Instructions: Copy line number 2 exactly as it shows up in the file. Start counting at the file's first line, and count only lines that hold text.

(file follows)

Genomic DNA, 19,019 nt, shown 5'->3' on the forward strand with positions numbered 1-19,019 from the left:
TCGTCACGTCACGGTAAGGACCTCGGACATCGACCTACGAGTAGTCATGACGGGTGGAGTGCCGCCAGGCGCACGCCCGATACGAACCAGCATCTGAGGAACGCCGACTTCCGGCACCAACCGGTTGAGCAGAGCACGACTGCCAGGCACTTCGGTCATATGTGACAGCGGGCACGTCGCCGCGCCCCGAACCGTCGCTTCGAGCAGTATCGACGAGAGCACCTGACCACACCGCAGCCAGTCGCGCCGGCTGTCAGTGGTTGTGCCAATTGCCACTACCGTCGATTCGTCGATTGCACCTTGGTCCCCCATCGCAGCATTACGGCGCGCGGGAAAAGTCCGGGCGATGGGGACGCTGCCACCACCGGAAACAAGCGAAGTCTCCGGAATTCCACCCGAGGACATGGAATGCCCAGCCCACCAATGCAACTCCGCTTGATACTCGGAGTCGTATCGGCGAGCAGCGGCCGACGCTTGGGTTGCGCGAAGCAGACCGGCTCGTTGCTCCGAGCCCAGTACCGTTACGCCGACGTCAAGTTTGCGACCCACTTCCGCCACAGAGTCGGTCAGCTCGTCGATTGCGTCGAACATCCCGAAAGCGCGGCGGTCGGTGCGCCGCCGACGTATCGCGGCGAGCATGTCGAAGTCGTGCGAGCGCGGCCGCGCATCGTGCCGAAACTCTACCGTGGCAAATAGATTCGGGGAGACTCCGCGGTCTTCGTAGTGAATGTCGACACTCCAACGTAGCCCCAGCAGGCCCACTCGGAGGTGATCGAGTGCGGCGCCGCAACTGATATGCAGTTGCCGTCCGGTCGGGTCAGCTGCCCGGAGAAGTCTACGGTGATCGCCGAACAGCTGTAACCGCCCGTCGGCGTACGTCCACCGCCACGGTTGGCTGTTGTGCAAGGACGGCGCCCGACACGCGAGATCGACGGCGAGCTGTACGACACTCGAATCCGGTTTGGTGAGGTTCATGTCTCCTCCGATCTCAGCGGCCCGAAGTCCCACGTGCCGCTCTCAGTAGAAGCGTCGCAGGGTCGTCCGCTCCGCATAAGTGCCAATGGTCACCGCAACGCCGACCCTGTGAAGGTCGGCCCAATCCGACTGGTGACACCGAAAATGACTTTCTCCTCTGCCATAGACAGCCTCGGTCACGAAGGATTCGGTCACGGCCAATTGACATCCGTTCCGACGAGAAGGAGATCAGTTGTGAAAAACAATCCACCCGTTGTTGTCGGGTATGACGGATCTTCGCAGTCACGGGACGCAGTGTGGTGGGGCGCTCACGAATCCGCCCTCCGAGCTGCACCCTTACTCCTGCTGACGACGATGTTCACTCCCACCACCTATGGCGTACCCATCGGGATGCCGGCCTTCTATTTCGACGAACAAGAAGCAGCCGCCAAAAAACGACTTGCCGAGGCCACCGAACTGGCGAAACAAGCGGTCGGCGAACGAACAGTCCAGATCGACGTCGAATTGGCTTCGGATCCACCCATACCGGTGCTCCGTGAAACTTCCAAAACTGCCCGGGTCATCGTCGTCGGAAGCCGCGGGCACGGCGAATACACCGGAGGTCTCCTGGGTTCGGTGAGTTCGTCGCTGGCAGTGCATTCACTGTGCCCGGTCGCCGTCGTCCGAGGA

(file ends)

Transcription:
TCGTCACGTCACGGTAAGGACCTCGGACATCGACCTACGAGTAGTCATGACGGGTGGAGTGCCGCCAGGCGCACGCCCGATACGAACCAGCATCTGAGGAACGCCGACTTCCGGCACCAACCGGTTGAGCAGAGCACGACTGCCAGGCACTTCGGTCATATGTGACAGCGGGCACGTCGCCGCGCCCCGAACCGTCGCTTCGAGCAGTATCGACGAGAGCACCTGACCACACCGCAGCCAGTCGCGCCGGCTGTCAGTGGTTGTGCCAATTGCCACTACCGTCGATTCGTCGATTGCACCTTGGTCCCCCATCGCAGCATTACGGCGCGCGGGAAAAGTCCGGGCGATGGGGACGCTGCCACCACCGGAAACAAGCGAAGTCTCCGGAATTCCACCCGAGGACATGGAATGCCCAGCCCACCAATGCAACTCCGCTTGATACTCGGAGTCGTATCGGCGAGCAGCGGCCGACGCTTGGGTTGCGCGAAGCAGACCGGCTCGTTGCTCCGAGCCCAGTACCGTTACGCCGACGTCAAGTTTGCGACCCACTTCCGCCACAGAGTCGGTCAGCTCGTCGATTGCGTCGAACATCCCGAAAGCGCGGCGGTCGGTGCGCCGCCGACGTATCGCGGCGAGCATGTCGAAGTCGTGCGAGCGCGGCCGCGCATCGTGCCGAAACTCTACCGTGGCAAATAGATTCGGGGAGACTCCGCGGTCTTCGTAGTGAATGTCGACACTCCAACGTAGCCCCAGCAGGCCCACTCGGAGGTGATCGAGTGCGGCGCCGCAACTGATATGCAGTTGCCGTCCGGTCGGGTCAGCTGCCCGGAGAAGTCTACGGTGATCGCCGAACAGCTGTAACCGCCCGTCGGCGTACGTCCACCGCCACGGTTGGCTGTTGTGCAAGGACGGCGCCCGACACGCGAGATCGACGGCGAGCTGTACGACACTCGAATCCGGTTTGGTGAGGTTCATGTCTCCTCCGATCTCAGCGGCCCGAAGTCCCACGTGCCGCTCTCAGTAGAAGCGTCGCAGGGTCGTCCGCTCCGCATAAGTGCCAATGGTCACCGCAACGCCGACCCTGTGAAGGTCGGCCCAATCCGACTGGTGACACCGAAAATGACTTTCTCCTCTGCCATAGACAGCCTCGGTCACGAAGGATTCGGTCACGGCCAATTGACATCCGTTCCGACGAGAAGGAGATCAGTTGTGAAAAACAATCCACCCGTTGTTGTCGGGTATGACGGATCTTCGCAGTCACGGGACGCAGTGTGGTGGGGCGCTCACGAATCCGCCCTCCGAGCTGCACCCTTACTCCTGCTGACGACGATGTTCACTCCCACCACCTATGGCGTACCCATCGGGATGCCGGCCTTCTATTTCGACGAACAAGAAGCAGCCGCCAAAAAACGACTTGCCGAGGCCACCGAACTGGCGAAACAAGCGGTCGGCGAACGAACAGTCCAGATCGACGTCGAATTGGCTTCGGATCCACCCATACCGGTGCTCCGTGAAACTTCCAAAACTGCCCGGGTCATCGTCGTCGGAAGCCGCGGGCACGGCGAATACACCGGAGGTCTCCTGGGTTCGGTGAGTTCGTCGCTGGCAGTGCATTCACTGTGCCCGGTCGCCGTCGTCCGAGGA